Since her session, Pappas said her cancer has reappeared twice, in her brain, but she remains mostly unfazed. “‘Right here, right now’ is integrated in my being. It’s not just words. And just my joy to live is new, for me.

“I hold no delusions that this isn’t going to get me in the end, because statistically it will. But I can live with that,” she said. “Fully. It is amazing.”

This was a so-called Phase 2 study, meant to demonstrate a treatment’s effectiveness and further gauge its safety, and it followed a pilot study based mostly at the University of California, Los Angeles, showing similar effects on 12 patients.

Ross, the NYU researcher, and Roland R. Griffiths, a professor of psychiatry and neurosciences at the Johns Hopkins medical school who led the study there, each said they would pursue a Phase 3 study enrolling a larger group of patients at multiple sites nationally. That effort would take between $20 million and $40 million, and with government funding for a psychedelic research study unlikely, at least in the short term, that money would have to come from foundations and private donors.

Funding for the Phase 2 studies was led by the Heffter Research Institute and the RiverStyx Foundation, both of which are nonprofit organizations. Such studies have been largely dormant since the Controlled Substances Act of 1970, which effectively ended most medical research on psychedelics.

That, of course, came amid the fallout from widespread abuse of LSD, which had its roots partly in medical experiments that were led by the Harvard psychologist Timothy Leary.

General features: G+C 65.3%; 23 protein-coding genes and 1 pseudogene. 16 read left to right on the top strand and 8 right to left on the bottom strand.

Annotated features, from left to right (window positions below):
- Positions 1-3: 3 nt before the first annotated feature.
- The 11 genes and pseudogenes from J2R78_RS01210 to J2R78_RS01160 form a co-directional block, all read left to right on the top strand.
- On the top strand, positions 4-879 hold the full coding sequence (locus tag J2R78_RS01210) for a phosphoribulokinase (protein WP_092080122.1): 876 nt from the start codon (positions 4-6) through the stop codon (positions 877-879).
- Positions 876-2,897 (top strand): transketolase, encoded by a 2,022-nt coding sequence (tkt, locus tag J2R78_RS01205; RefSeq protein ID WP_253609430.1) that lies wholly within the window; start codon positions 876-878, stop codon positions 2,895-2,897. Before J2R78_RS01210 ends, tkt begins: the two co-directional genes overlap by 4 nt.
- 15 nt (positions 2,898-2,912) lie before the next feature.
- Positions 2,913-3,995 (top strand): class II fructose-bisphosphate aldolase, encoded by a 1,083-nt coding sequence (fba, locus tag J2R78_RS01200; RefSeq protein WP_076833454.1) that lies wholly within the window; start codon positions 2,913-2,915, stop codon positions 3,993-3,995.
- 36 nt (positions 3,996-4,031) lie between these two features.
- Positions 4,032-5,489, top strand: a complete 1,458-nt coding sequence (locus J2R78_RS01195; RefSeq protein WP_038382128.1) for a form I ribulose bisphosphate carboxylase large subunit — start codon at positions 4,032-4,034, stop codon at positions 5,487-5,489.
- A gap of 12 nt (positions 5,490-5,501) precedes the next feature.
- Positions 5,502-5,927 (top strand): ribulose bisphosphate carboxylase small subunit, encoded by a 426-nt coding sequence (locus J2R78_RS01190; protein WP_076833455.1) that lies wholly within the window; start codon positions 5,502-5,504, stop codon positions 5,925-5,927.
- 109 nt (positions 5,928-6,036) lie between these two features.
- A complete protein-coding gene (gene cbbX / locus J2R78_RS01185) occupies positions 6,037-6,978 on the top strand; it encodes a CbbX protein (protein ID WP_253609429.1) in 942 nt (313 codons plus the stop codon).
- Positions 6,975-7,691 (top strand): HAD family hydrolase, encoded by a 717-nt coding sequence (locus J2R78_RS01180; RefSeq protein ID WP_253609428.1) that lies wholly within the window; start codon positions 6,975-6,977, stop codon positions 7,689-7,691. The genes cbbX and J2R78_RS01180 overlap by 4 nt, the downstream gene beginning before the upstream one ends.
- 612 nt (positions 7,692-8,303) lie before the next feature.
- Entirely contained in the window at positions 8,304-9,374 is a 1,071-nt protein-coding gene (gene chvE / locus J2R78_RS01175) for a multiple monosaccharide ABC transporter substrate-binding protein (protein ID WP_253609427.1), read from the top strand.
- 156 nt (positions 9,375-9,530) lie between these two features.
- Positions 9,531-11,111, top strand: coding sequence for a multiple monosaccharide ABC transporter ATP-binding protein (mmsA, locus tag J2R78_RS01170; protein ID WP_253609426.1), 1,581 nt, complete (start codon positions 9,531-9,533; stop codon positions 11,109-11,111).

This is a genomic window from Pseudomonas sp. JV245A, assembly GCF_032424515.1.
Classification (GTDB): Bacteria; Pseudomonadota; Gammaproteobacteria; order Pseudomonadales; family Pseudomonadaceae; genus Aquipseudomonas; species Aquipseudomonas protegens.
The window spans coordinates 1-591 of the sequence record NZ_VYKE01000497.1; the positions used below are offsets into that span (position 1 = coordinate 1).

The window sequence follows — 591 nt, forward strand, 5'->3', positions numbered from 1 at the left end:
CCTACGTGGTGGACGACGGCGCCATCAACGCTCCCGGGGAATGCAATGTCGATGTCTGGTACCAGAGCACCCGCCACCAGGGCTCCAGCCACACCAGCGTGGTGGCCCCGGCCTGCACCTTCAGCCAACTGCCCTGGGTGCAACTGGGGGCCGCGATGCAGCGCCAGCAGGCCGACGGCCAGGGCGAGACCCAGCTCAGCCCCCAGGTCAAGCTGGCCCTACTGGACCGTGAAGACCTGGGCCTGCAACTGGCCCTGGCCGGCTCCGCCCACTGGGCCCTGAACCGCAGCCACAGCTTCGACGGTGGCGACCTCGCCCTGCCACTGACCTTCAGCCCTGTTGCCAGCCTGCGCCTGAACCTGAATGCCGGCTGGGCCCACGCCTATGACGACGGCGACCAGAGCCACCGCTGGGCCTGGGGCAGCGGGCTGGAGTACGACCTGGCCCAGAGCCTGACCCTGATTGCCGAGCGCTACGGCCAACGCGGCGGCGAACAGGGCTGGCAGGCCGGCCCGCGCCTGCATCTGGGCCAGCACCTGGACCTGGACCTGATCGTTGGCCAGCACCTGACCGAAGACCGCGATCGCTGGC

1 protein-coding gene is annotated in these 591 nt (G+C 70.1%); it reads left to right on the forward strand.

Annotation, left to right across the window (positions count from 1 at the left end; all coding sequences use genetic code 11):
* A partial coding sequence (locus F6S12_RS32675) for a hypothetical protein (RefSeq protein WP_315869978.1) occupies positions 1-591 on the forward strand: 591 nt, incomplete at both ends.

The NYU and Johns Hopkins research teams roughly mirrored each other’s research designs. Volunteers were screened for disqualifying factors like active suicidal ideation or psychosis, for instance, and were split into two groups — one that would receive a high dose of synthesized psilocybin and a control group.

At NYU, the control group received a dose of niacin, which can produce a psychological effect, and the Johns Hopkins patients received a small dose of psilocybin. The purpose: give volunteers a sense that they may have received the high dose of psilocybin, to guard against biasing their results.

Volunteers were accompanied during all sessions by trained facilitators, and their vital signs were checked at set intervals during the sessions. Afterward, both groups were debriefed, with the NYU study volunteers undergoing something more closely resembling psychotherapy.

For the second session, volunteers in the control group received high psilocybin doses, while the group that had previously done so was given control group doses.

Researchers recorded a handful of deaths, all but one related to cancer. In the Johns Hopkins study, one participant who previously had suicidal thoughts was dropped from the study after his first session, in which he received the low dose of psilocybin.

The participant said he was bored, according to Griffiths, and opted not to submit to researchers’ questions after his session, despite being told that it would disqualify him from a second psilocybin session. Roughly two weeks later, the man committed suicide — an event which, Griffiths said, was reported to the FDA and the Johns Hopkins review board. He said they agreed with the conclusion that the man’s suicide was not related to the research procedures or to psilocybin.

The studies were published with mostly supportive comments from dozens of psychiatric specialists, including two past presidents of the American Psychiatric Association — Dr. Jeffrey Lieberman of Columbia University and Dr. Paul Summergrad of Tufts University — and a former president of the European College of Neuropsychopharmacology, Guy M. Goodwin.

Goodwin’s critique was at times pointed. He noted that the researchers tried to measure the extent to which participants reached a “mystical” experience. “Perhaps a scale really can measure a relevant kind of experience, but it raises the caution that the investigation of hallucinogens as treatments may be endangered by grandiose descriptions of their effects and unquestioning acceptance of their value,” he wrote.

“Timothy Leary was a research psychologist before he decided the whole world should, ‘Turn on, tune in, and drop out,’” Goodwin noted. “It is best if some steps are not retraced.”